The graphic and confronting depiction of suicide shown in the Netflix drama ’13 Reasons Why’ raises serious concerns about the potential harm such content can cause young people, The Royal Australian and New Zealand College of Psychiatrists (RANZCP) warns.
‘Suicide, suicidal ideation, self-harm and trauma are complex themes for young audiences to process and it is irresponsible to market such a show to young audiences who are a vulnerable population for mental ill health,’ RANZCP President, Professor Malcolm Hopwood said.
‘While public discussion on challenging themes such as suicide can help lessen damaging stigmas, graphic and detailed representations of the act are highly inappropriate and ill advised.
“These are sensitive issues which need to be handled with care not only because of the potential to disturb and traumatise young people but also the distress they may cause audience members who have personal experience of suicide among their families and friends.’
“Studies also show that sensational media reporting of a teenager’s suicide can play into the tendency of other teenagers to imitate this tragic act especially when the method of suicide is graphically portrayed.”
The RANZCP notes that under the current media codes of practice in Australia that news media outlets are only permitted to ‘broadcast reports of suicide or attempted suicide where there is an identifiable public interest to do so and will exclude any detailed description of the method used and any graphic details, and will not glamourize suicide in any way.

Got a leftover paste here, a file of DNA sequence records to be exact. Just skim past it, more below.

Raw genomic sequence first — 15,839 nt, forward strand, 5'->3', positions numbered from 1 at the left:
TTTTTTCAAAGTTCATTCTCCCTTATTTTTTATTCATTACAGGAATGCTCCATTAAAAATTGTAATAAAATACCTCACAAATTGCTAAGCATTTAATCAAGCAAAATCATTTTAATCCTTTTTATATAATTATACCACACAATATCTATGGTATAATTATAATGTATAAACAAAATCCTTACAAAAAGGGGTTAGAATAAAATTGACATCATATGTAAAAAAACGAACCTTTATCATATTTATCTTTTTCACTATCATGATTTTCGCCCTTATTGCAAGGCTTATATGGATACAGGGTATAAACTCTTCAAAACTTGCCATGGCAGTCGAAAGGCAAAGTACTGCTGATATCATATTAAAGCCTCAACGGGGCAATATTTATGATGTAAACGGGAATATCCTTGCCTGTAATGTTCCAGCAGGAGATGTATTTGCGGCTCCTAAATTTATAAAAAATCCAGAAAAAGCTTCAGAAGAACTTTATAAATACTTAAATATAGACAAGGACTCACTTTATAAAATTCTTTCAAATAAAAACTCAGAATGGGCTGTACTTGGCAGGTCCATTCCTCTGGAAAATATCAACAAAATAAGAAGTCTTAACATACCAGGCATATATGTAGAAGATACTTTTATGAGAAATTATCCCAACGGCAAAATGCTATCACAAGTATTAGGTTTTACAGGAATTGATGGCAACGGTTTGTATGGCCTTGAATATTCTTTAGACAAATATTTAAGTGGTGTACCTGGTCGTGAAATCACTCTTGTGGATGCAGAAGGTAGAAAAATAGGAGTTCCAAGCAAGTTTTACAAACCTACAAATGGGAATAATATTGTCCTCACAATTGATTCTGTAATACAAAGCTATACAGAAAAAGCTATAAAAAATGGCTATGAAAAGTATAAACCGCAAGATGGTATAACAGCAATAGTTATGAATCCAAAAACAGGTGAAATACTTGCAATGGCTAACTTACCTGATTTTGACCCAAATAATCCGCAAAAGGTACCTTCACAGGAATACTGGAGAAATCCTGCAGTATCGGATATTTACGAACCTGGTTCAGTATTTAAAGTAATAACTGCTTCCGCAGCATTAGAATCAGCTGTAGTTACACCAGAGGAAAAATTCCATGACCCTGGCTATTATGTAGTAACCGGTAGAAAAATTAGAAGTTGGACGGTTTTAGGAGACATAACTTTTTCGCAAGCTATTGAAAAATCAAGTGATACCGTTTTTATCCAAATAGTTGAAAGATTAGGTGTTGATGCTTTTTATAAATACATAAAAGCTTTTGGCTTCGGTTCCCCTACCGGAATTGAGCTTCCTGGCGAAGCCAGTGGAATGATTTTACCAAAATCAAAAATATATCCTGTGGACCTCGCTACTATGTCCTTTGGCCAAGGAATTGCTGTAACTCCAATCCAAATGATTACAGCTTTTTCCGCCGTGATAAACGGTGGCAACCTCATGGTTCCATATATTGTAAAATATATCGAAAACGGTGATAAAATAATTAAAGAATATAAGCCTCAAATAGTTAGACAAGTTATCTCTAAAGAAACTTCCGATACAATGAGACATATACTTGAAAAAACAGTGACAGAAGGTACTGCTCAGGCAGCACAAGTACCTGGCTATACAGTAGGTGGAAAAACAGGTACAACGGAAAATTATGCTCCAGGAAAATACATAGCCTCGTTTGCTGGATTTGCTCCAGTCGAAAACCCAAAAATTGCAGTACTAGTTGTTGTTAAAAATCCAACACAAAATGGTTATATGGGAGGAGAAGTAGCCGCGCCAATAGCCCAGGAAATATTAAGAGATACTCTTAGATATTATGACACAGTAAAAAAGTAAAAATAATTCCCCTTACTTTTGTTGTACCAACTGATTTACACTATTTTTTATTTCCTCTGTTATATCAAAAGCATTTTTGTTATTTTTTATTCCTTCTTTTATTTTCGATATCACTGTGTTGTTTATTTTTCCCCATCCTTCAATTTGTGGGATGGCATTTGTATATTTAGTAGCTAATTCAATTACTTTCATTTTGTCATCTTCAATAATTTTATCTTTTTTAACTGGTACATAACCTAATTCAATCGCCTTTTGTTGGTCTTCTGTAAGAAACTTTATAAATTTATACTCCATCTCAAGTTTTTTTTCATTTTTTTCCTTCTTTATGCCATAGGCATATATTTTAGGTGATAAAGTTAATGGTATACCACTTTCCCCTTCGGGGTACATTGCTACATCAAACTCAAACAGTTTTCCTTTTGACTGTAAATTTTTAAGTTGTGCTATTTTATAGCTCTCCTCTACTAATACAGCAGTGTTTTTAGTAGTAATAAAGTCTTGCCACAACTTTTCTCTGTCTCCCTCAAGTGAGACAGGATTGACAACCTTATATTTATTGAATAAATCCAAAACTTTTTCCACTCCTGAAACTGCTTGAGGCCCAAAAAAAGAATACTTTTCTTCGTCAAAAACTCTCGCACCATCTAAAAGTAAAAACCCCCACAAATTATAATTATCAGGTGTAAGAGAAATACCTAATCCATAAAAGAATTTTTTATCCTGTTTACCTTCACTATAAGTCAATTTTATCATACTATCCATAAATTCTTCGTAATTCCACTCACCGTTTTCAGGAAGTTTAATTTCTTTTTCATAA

‘We would advocate for this same rule to be applied to the entertainment industry,’ Professor Hopwood said.
‘13 Reasons Why’ is a Netflix drama series based on a young adult novel of the same name. The show details the suicide of a teenage girl through cassette tapes she left behind for her friends. It is rated MA15+ on Netflix, and several of the 13 episodes are preceded by extra warnings for graphic content.
If you or someone you know is at risk or needs help please see our factsheet ‘helping a suicidal person’ or contact Headspace, Lifeline, Kids Helpline, or Beyond Blue.
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The Royal Australian and New Zealand College of Psychiatrists is a membership organisation that prepares medical specialists in the field of psychiatry, supports and enhances clinical practice, advocates for people affected by mental illness and advises governments on mental health care. For information about our work, our members or our history, visit www.ranzcp.org.